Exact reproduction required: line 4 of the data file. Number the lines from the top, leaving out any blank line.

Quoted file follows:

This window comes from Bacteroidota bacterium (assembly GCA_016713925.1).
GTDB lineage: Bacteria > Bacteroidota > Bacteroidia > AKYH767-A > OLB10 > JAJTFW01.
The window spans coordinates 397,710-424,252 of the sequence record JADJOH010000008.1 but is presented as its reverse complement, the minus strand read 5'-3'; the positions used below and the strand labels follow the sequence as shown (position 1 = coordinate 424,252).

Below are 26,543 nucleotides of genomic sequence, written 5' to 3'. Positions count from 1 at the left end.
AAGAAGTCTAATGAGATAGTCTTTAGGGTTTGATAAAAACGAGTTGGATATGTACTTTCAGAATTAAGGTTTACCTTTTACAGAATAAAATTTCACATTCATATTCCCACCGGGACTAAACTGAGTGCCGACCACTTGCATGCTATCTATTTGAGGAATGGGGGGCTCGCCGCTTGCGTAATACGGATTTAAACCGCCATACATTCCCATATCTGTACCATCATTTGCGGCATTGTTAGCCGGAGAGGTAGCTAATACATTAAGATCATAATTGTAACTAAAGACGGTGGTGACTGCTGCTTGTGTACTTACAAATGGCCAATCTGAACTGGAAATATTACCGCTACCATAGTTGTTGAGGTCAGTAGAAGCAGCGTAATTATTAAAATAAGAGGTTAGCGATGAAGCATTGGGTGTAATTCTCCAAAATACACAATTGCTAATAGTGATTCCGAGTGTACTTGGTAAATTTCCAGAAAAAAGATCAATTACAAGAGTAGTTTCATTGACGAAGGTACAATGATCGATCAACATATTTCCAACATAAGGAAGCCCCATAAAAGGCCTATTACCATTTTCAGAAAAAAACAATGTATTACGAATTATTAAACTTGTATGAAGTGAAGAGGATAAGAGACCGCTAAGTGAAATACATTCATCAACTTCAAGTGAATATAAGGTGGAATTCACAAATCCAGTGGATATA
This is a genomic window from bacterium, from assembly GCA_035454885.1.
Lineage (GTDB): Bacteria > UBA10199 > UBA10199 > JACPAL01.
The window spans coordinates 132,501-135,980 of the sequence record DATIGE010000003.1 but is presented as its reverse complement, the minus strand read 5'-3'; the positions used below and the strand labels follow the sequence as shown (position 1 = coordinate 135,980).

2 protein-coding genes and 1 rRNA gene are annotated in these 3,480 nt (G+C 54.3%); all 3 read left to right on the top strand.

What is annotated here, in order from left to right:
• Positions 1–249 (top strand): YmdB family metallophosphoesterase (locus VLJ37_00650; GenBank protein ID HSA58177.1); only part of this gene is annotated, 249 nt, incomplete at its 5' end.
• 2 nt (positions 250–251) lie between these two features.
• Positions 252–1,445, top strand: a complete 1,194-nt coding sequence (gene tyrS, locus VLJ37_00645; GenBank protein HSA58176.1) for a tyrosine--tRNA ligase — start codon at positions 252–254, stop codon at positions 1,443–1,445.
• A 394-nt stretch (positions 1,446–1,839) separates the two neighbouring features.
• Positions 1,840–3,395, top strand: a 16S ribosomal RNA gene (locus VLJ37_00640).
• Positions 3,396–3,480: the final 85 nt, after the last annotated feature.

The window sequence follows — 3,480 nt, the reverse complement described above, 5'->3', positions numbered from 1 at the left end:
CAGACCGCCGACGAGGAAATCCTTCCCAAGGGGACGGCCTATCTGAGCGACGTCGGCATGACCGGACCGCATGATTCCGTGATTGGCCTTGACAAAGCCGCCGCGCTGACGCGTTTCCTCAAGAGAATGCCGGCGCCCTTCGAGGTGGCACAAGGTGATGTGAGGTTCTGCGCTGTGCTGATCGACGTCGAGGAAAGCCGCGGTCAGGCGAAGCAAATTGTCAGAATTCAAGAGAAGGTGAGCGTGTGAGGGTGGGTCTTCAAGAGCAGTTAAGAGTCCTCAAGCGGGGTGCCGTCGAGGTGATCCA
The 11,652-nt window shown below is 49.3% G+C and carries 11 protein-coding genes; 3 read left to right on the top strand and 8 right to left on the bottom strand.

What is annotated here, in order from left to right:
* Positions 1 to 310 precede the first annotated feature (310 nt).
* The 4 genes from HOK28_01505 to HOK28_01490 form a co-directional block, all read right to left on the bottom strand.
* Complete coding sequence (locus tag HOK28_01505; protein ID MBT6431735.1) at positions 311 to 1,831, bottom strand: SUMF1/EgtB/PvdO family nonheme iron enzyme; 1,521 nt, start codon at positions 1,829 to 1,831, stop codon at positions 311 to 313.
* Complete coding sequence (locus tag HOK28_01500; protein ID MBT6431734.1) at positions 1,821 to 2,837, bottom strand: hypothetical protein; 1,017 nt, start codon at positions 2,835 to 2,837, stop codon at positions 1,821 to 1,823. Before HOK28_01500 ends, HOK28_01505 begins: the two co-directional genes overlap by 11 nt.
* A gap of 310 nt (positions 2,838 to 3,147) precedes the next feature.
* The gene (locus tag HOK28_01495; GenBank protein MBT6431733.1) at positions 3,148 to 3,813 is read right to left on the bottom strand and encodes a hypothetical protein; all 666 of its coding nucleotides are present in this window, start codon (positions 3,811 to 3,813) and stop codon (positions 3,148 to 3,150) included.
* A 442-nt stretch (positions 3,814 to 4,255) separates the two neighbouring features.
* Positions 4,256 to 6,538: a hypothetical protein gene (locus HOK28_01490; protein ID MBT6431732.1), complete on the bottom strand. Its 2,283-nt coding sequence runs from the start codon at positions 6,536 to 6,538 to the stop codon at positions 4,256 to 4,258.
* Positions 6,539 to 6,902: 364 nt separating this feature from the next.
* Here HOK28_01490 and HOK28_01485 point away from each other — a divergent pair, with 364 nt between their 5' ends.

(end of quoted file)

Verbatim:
Below are 26,543 nucleotides of genomic sequence, written 5' to 3'. Positions count from 1 at the left end.